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J&J 1989 PHARM SALES UP 13.4% TO $2.65 BIL. WITH HELP FROM HISMANAL AND EPO EPREX; MARION MERRELL DOW CARDIZEM REVENUES RISE 22% TO $176 MIL.

Executive Summary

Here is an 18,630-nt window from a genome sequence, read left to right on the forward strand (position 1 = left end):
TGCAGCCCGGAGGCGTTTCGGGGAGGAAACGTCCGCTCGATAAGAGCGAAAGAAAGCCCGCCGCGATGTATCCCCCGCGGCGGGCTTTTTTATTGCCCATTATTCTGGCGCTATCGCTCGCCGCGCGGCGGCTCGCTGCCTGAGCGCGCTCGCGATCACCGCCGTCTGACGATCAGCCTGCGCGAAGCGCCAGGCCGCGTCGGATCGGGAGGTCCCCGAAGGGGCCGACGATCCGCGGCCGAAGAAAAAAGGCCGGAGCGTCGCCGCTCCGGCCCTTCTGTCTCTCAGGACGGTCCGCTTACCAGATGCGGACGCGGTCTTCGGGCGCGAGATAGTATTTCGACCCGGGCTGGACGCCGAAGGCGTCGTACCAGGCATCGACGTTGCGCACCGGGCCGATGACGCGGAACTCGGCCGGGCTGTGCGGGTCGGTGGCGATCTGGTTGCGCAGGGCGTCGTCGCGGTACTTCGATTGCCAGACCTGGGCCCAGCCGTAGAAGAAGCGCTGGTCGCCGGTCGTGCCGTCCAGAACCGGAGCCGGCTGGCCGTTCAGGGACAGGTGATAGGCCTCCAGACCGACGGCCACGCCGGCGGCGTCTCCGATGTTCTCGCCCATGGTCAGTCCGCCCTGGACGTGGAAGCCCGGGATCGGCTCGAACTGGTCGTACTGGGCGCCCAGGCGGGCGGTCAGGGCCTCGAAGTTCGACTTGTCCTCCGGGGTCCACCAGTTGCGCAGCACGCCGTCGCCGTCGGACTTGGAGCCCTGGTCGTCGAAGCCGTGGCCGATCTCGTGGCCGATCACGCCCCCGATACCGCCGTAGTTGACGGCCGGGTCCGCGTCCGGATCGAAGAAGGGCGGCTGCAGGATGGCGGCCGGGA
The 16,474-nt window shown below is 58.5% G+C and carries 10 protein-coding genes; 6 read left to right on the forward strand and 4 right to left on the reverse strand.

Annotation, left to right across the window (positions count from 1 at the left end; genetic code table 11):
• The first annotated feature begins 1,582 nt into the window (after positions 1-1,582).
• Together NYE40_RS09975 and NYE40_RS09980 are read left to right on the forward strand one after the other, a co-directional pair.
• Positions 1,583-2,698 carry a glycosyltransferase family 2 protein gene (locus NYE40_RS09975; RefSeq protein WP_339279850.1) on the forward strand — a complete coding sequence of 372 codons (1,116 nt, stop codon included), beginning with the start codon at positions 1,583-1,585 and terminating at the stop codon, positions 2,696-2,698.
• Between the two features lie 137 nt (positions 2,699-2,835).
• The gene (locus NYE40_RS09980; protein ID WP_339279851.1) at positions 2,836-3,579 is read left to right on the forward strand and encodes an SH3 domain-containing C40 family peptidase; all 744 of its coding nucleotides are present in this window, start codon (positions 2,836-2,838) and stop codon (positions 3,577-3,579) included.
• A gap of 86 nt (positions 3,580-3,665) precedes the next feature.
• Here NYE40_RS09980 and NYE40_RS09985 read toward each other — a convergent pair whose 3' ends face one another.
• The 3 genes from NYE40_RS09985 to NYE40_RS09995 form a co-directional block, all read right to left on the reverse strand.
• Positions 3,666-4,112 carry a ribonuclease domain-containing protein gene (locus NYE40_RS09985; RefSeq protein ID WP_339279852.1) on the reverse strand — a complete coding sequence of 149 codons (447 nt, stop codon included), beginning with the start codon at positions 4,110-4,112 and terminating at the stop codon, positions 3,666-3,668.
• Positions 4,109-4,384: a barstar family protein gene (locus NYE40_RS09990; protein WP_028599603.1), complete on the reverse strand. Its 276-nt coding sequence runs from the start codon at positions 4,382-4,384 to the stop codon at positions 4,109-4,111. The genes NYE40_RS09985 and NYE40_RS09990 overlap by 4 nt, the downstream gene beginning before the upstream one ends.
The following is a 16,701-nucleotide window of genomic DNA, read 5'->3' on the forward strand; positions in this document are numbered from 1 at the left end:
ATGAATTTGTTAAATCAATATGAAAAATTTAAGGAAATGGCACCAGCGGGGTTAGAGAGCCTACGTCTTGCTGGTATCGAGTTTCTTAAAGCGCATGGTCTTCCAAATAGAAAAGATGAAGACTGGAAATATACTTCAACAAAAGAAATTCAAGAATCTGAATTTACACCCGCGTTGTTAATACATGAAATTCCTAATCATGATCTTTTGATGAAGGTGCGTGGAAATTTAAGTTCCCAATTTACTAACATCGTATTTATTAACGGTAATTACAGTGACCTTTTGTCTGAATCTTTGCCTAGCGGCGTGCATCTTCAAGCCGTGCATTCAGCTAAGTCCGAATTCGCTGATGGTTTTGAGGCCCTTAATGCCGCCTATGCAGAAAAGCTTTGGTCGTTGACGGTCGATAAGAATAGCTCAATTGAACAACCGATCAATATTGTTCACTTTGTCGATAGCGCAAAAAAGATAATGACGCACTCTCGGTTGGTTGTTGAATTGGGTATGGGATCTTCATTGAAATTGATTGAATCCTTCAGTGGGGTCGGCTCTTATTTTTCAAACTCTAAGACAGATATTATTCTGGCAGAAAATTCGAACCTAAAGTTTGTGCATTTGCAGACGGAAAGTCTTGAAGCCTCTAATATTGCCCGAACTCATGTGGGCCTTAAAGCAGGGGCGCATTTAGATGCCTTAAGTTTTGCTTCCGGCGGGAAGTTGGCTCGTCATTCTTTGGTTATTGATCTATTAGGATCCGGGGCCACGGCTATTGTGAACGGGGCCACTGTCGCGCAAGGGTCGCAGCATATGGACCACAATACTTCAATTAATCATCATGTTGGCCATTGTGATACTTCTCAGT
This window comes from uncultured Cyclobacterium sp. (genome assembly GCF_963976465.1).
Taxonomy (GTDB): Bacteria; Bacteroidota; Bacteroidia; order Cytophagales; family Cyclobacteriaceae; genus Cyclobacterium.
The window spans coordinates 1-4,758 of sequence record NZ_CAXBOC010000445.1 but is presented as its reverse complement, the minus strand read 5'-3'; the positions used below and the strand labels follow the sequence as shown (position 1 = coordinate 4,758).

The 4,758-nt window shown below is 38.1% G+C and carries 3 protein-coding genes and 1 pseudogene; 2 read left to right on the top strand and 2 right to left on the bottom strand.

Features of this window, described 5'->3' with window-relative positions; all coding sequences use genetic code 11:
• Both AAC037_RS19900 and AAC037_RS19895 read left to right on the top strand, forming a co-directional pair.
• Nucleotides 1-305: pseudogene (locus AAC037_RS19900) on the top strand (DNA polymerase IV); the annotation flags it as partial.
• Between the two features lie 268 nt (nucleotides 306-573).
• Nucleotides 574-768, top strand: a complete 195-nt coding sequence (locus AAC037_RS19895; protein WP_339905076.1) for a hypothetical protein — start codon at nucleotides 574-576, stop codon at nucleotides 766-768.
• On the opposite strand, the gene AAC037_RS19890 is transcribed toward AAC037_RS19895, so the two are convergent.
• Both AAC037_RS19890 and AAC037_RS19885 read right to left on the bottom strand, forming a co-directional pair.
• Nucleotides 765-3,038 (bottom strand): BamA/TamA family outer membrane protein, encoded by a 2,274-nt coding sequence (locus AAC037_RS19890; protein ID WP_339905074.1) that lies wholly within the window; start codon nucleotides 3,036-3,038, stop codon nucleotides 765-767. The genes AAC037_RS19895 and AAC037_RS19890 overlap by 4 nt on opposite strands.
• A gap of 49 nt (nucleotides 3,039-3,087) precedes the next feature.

Johnson & Johnson's worldwide pharmaceutical sales climbed 13.4% to $2.65 bil. in 1989, aided by the U.S. introduction of the "less-sedating" antihistamine Hismanal (astemizole) and the overseas success of the erythropoietin Eprex, J&J reported Feb. 6. U.S. drug sales rose 14.1% to $1.12 bil. for the year and international revenues climbed 13% to $1.54 bil., "despite the stronger dollar," J&J noted. Fourth quarter domestic drug revenues were ahead 16.7% at $286 mil.; overseas sales of $526 mil. were 14.4% higher than in the year-earlier quarter. J&J noted that international sales of the gastrointestinal motility drug Motilium, the antifungal Nizoral and the gastrointestinal prokinetic Prepulsid "continued to set the pace" for Janssen Pharmaceutica, which posted "record results." Marion Merrell Dow, reporting financial results for the first time as a merged company, said Jan. 30 that sales of its diltiazem calcium channel blocker Cardizem and Cardizem SR climbed 22% in the quarter ended Dec. 31 to $176 mil. The company attributed the growth to "continued strong penetration" by the sustained release diltiazem Cardizem SR "despite the introduction of new competitive products during the quarter." However, some figures suggest that Cardizem is losing market share to products such as Pfizer's Procardia XL sustained-release nifedipine. Other standouts highlighted by Marion Merrell Dow were the anti-ulcer drug Carafate (sucralfate), which posted an 11% sales gain compared to the year-ago quarter; the non-sedating antihistamine Seldane (terfenadine), which, the company said kept its leadership worldwide with a 13.4% quarterly revenues increase; and the cholesterol-lowering agent Lorelco (probucol), for which sales "were up slightly" in the three-month period versus a year ago. Corporate revenues for the combined company rose 53.2% to$337 mil. in the quarter and 34.7% to $574 mil. for the six months ended Dec. 31. That compares to sales of $220 mil. for Marion Labs for the same three-month period a year ago, Marion Merrell Dow noted. Earnings, however, took a big hit, larger than had been indicated earlier by the company for a special charge related to the two firms' merger. Quarterly net earnings plunged 59.3% to$22 mil., with a loss of $79 mil. for the half. The three month results included a $44 mil. special charge for the merger. "Without the special charge, and excluding Merrell Dow results, net earnings for the quarter would have increased 18% to $63 mil.," the company pointed out. For the half, the earnings reflected a pre-tax special charge of $297 mil. related to the the transaction with Dow Chemical that allowed Marion to buy Merrell Dow. Without those charges (and excluding Merrell Dow earnings), net income for the six months would have risen 22% to$123 mil. On a pro forma basis, Marion Merrell Dow sales for a full year ending Dec. 31 would have been $2.2 bil., an 11% gain from 1988. For the 12 months, combined corporate earnings would have been$397 mil., up $65 mil. Upjohn, reporting fourth quarter and year-end sales Feb. 1, said annual sales of the topical anti-baldness drug Rogaine (minoxidil) "contributed to U.S. sales growth but declined in foreign markets." Beyond that, the company has not revealed actual sales numbers for Rogaine, which increasingly appears to be less of a resounding success than predicted. Upjohn fourth quarter and year-end revenues increased 3.9% and 7.6%, respectively, to$727.9 mil. and $2.9 bil. Worldwide health care sales rose 3% and 7%, respectively.

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